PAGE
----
The first time I invited Hubby over for Christmas Eve dinner he fully expected to die from food poisoning of the Ukrainian variety. That is, too much starchy, heavy food that includes grains that were either sickly sweet or mushy. And don't get me started on the pickled fish or sauerkraut and peas. Death by Food, that's what Hubby called it.
Then he ate the meal, all 12 courses. Ate would be an understatement. Devoured is more like it. And he lived to tell the tale. Rather, he lived to tell me that I was crazy and that Christmas Eve dinner was a fantastically delicious meal.
Christmas Eve dinner always starts with Borscht - that classic red beet soup. The next few dishes are, well, something I can't stand (Kutia and Kasha), but the borscht always made me happy. Except when we ate my Baba's soup and she put peas in it. In honour of Ukrainian Christmas on the 6th I wanted to share this recipe.
This recipe does not include peas. Thank goodness for that. Borscht is essentially a beet based vegetable soup. You can add in other veggies, but I stick to adding beets and a few carrots to onions, celery, and garlic. A browse through any Ukrainian church cookbook will turn up a variety of recipes claiming to be Russian style or Dukhobor style. I can't speak to them, but potatoes do not belong in borscht as far as my family is concerned. My Baba also often made hers with a ham bone, but to this is easily kept vegetarian by keeping the bone out.
Then there is the issue of exactly how to prepare your beets. Pre-cooked versus raw in the soup? Chopped, grated, shredded, or sliced? I've settled on roasting, then peeling my beets. And I am firmly in the camp of slicing my beets into matchsticks. It provides a bit of toothiness to the soup, but not as much as you would get if you diced the beets. Yes, it takes longer, but it is a perfect Sunday morning activity with a three year old and a butter knife by your side.
Borscht (Just like my Baba's, minus the peas)
3 pounds beets (6-8 medium)
1 medium onion
2 celery ribs
1 tbsp vegetable oil
4 medium carrots
8 cloves garlic, minced.
19 ounce can diced tomatoes
6 cups water/stock
ham bone (optional)
leaves from one bunch celery
1 tbsp chopped fresh dill
1. Heat oven to 350 degrees F. Trim ends from beets, toss with a little bit of vegetable oil, salt, and pepper. Roast in oven for 1 and 1/2 hours. Let cool completely.
2. Peel the beets. Julienne into 1/8 inch sticks, about 1-1.5 inches long. Do the same to the carrots. Set aside.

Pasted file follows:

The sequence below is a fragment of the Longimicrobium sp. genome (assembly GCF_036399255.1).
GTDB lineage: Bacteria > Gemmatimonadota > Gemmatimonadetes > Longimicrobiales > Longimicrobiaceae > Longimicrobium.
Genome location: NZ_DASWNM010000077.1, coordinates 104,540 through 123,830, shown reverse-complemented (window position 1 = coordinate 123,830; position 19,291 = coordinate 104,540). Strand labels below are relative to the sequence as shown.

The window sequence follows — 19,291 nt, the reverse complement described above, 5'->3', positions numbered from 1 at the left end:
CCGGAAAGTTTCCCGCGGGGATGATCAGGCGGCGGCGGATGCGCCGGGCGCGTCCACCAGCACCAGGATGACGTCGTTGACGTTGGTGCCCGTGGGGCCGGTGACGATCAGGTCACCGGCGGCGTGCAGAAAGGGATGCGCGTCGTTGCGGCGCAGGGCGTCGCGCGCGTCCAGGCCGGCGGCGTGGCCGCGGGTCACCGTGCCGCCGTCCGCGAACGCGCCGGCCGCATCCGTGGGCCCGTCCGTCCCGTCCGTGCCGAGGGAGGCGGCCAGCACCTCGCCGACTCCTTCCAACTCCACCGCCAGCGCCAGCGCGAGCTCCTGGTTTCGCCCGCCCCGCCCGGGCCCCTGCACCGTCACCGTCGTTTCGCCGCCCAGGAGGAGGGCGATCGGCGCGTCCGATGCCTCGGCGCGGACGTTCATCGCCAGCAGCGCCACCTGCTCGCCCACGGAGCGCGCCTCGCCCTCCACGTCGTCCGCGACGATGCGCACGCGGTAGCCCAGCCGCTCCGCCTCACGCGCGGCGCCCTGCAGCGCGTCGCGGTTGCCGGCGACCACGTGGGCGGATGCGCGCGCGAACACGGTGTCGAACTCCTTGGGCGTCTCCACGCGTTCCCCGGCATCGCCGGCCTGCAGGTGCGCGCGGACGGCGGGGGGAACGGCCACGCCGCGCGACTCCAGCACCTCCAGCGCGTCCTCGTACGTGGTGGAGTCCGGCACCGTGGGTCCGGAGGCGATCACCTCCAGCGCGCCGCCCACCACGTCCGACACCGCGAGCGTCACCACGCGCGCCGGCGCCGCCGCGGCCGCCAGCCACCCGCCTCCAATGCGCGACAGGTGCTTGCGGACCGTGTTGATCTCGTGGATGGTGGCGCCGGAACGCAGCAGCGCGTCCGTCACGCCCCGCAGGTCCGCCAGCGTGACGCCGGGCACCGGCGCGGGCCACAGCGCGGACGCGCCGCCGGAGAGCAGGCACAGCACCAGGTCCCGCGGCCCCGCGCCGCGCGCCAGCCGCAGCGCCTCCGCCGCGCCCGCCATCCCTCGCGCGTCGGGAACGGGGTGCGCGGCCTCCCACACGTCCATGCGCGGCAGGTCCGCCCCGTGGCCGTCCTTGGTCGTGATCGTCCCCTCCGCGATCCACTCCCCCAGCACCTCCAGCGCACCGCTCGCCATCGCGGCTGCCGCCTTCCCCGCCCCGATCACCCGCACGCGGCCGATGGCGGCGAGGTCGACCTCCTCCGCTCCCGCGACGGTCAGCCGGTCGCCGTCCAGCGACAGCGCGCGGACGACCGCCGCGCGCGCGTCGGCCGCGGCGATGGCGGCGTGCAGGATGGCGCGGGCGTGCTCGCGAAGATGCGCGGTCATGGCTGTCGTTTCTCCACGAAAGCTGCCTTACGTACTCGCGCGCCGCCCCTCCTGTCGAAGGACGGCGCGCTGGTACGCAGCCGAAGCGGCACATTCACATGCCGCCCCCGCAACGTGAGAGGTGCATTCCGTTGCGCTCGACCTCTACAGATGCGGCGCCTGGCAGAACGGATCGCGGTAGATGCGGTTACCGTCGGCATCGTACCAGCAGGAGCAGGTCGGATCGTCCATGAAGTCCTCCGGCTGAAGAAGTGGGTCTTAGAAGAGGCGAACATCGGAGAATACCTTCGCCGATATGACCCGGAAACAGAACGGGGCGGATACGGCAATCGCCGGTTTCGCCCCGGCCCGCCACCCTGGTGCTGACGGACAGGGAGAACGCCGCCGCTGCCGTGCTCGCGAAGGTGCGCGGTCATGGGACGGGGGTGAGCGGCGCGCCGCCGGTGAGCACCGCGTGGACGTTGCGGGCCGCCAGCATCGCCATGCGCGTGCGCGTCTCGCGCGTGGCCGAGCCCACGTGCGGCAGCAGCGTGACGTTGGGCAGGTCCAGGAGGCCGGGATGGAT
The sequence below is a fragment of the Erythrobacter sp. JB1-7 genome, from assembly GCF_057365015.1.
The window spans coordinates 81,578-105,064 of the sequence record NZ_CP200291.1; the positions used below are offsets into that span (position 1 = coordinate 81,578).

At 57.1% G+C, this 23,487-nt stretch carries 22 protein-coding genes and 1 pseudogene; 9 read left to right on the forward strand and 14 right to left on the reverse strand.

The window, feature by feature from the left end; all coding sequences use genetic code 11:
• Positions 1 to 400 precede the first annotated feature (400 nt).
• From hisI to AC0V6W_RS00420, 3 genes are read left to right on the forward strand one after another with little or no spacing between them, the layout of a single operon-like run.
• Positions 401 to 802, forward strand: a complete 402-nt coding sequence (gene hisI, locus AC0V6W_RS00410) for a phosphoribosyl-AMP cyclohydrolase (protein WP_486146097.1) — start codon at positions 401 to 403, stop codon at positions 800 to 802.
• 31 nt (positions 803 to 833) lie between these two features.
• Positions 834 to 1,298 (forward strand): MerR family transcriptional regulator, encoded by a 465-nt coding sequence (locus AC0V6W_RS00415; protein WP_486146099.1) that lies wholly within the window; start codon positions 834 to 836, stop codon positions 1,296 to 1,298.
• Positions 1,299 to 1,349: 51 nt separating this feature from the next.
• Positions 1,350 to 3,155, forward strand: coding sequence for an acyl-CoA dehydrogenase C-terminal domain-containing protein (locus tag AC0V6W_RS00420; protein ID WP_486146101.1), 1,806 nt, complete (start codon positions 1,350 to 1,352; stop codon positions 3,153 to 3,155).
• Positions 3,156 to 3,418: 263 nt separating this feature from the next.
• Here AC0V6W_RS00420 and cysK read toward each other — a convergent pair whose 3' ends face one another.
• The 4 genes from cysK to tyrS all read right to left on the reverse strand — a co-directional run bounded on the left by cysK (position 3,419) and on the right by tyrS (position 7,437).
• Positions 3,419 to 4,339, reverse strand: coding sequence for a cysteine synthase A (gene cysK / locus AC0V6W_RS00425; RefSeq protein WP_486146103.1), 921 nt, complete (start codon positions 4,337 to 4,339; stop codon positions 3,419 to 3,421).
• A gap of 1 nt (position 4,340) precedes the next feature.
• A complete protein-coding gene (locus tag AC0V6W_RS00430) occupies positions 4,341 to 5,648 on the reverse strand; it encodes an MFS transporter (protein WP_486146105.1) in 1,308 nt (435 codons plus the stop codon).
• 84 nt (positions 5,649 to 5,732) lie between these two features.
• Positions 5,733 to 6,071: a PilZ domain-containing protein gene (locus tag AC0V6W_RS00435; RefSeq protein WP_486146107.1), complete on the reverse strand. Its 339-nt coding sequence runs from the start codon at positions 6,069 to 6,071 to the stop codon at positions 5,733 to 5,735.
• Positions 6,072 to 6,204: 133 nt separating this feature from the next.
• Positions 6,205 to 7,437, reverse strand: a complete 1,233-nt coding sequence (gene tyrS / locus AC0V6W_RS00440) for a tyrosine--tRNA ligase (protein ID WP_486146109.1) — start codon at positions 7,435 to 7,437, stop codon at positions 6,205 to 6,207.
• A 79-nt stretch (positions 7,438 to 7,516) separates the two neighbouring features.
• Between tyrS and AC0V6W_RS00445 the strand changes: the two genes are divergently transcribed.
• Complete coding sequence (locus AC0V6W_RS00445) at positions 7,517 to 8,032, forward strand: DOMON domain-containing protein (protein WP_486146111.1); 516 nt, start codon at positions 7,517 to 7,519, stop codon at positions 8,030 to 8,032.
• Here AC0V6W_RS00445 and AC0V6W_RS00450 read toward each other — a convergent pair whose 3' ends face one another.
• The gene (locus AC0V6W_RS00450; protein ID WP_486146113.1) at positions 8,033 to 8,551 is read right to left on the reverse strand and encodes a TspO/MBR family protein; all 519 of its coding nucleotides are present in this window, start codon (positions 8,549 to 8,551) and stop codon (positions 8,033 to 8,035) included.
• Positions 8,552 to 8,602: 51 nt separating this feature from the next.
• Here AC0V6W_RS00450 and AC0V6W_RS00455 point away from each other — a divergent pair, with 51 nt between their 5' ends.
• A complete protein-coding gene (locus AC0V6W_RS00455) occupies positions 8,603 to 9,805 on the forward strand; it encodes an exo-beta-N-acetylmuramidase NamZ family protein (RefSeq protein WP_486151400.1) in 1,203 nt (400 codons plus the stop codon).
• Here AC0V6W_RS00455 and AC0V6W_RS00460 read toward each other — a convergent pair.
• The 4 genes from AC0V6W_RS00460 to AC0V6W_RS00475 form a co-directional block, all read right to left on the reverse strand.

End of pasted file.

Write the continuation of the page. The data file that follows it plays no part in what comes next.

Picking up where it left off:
3. Finely dice the onion and celery ribs. Saute with vegetable oil until soft. Add in garlic and saute an additional 30 seconds. Stir in beets, carrots, tomatoes and their juice, and 6 cups water. If using the ham bone add it now. Let simmer over low heat for about 2 hours, covered.
4. Turn off the heat, stir in the celery leaves and dill. Season well with salt and pepper. You can serve it immediately, but borscht benefits from sitting a day or two.
5. To serve, garnish with a dollop of sour cream or creme fraiche. Alternatively, drizzle with some heavy cream.
The search for my hubby's Baba's borscht was a long one but I think we've got it. Very much like yours but pork bones. I had finally got it right but then he discoverd a local diner where all the guys took lunch and coffee break. Somehow the cigarette smoke must have added to the flavour! lol
The Universe is conspiring against me. I take beets off my list of vegetables to learn to love and immediately you post this? I'll take the hint and give it a try.
Working up the nerve...
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Makes me think we need to have another pyrogy making day....
That Borscht looks so good.
Amazing what red beets can be made into,
Yum, love borscht. I didn't grow up with it, but no matter - have you made it with golden beets?
Looks delicious, I'm going to bookmark this recipe. I've always loved borscht!
I made this last night after my boyfriend's Mom refused to give me her recipe (apparently she just throws it all together...) I subbed beet leaves for the celery leaves and added some oregano and ran the immersion blender through it. I really like it, much better than the Polish tetrapak stuff, or as the boyfriend said "very good for borscht made by an Asian"
Thanks for the recipe!
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